Keystone Pipeline: A step back for Environmentalism

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Deepak Sela

The Keystone Pipeline is a continental pipe that starts in Alberta, Canada and eventually ends up at major refineries in the southern half of the US. It is estimated to pump 830,000 barrels of oil daily.

Though it sounds like a win-win for the United States and Canada, it may not be so ideal. Unfortunately, the Keystone Pipeline is destroying the diverse habitat of Canada and it has garnered support from numerous policy makers. TransCanada, the company responsible for the pipeline, claims the project is harmless with benefits, although it is yet to impress.

In July 2010, Michigan experienced the largest inland oil spill in American history on the Kalamazoo River. This spill, caused by a ruptured pipe, was so detrimental that thirty-five miles of the river were closed and clean up expenses reached nearly $1 billion over a period of 4 years. When BP spilled oil in the gulf, the marine ecosystem suffered the consequences; birds with oil-coated wings drowned, the fish population diminished, and marine mammals developed ulcers from ingesting the oil-coated water.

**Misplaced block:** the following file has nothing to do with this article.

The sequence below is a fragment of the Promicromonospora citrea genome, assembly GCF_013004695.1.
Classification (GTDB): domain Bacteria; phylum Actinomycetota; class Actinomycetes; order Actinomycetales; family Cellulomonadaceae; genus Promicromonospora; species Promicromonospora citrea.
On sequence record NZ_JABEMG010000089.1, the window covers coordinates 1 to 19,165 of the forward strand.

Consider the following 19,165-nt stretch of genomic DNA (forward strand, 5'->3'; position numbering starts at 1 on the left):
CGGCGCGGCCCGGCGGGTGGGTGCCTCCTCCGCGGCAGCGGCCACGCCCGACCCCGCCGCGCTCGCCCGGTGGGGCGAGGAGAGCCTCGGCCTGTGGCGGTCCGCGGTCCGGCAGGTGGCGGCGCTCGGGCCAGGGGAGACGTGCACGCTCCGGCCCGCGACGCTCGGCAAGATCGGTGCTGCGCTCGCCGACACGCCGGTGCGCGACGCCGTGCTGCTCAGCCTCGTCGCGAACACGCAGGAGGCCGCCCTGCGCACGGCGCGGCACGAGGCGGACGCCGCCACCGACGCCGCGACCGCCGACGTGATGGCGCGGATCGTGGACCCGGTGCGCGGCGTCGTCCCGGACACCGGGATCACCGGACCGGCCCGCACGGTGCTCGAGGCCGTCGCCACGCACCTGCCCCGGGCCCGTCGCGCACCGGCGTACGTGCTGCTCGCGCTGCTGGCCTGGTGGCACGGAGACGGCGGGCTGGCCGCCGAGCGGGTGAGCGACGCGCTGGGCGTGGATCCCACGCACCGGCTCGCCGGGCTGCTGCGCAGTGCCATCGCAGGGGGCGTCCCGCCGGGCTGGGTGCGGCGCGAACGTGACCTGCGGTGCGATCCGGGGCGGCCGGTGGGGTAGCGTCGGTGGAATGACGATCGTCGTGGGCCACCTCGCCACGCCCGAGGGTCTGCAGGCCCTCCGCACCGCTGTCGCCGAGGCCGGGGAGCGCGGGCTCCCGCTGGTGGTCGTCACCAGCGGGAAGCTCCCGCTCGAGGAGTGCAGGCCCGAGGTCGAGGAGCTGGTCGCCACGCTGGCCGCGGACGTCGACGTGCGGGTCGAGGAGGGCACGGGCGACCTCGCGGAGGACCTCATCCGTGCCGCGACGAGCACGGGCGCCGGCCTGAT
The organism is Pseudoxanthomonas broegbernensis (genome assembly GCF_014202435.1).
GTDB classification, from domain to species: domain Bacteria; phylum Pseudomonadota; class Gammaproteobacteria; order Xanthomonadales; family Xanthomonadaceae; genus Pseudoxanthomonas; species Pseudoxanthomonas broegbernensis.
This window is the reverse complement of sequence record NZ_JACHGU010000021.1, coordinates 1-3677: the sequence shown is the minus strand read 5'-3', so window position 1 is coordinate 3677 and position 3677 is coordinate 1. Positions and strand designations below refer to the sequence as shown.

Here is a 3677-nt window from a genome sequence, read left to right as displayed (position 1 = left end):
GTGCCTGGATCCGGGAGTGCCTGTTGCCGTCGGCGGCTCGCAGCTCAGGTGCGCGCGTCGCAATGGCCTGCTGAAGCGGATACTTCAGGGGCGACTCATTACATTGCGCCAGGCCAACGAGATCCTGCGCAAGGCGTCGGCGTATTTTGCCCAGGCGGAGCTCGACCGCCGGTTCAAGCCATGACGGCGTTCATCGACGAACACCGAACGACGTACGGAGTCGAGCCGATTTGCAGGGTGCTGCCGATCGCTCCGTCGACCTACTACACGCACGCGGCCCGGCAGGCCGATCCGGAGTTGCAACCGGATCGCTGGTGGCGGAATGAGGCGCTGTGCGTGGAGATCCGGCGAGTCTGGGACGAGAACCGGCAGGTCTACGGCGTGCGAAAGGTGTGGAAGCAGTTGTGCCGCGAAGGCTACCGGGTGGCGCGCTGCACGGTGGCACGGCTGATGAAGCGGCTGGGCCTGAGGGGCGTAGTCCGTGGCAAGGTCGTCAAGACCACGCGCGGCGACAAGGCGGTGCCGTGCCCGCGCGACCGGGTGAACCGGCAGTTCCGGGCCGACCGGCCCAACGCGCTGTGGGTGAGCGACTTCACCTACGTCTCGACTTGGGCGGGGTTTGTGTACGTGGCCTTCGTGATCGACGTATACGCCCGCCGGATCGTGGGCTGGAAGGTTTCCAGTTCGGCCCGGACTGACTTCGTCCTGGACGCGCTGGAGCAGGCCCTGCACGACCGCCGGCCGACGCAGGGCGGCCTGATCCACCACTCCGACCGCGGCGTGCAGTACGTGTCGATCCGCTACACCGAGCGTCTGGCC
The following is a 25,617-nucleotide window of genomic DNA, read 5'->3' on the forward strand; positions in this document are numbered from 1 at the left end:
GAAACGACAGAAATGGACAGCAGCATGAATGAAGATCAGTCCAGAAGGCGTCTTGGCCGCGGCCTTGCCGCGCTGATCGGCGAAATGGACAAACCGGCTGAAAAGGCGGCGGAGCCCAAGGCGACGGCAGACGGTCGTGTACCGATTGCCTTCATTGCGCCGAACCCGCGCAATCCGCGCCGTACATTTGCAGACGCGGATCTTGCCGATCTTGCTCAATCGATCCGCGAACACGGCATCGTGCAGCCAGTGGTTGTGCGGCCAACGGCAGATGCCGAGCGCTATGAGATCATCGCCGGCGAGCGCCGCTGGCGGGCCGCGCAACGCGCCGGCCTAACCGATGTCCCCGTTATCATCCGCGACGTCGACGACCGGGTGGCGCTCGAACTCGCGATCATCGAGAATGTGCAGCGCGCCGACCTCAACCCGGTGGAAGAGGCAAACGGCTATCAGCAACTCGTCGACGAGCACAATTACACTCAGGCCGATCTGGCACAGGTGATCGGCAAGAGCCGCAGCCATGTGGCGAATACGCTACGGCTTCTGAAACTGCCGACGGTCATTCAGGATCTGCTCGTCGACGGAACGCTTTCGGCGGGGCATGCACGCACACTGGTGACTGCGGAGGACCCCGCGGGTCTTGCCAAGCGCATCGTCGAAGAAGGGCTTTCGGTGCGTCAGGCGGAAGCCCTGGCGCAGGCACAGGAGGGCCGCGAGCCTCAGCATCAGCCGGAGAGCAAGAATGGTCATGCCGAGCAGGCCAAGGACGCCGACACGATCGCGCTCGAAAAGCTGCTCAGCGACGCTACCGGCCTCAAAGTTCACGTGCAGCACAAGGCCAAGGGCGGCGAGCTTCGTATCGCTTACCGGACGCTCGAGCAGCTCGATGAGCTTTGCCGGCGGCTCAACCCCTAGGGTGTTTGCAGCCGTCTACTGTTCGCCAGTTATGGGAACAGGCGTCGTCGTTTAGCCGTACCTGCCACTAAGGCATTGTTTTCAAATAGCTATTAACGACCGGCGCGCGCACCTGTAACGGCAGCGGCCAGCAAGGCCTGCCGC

Imagine what would happen if this spill occurred on land. This pipeline may generate jobs and stimulate trade with Canada, but is it worth risking the destruction of the Great Plains of the United States? The Great Plains, a large chunk of the US mostly used for agriculture and grazing, is a huge source of domestic food. Imagine the possible ripple effect of the Great Plains being flooded with oil; increased food and gasoline costs for American consumers and yet another expense for the United States government could have devastating effects on the US economy. This pipeline clearly poses too high a risk of environmental disaster and economic recession.

The other half of the problem lies in the distillation of the tar sands. Composed of water, sand, and bitumen (or asphalt), distilling tar sands is an expensive and polluting process. The asphalt needs to be isolated before the further synthesis of low grade crude oil. The National Resources Defense Council published the risk of tar sands, mentioning that the process releases 3 times the global warming gases than regular crude oil.

We are the start of the Green Movement, which has spread into the fields of science and technology. The Toyota Prius was the start of the higher miles-per-gallon cars, leading the younger generation towards an environmentally friendly world. This pipe, if approved, will be a step back into a more gasoline dependent culture.

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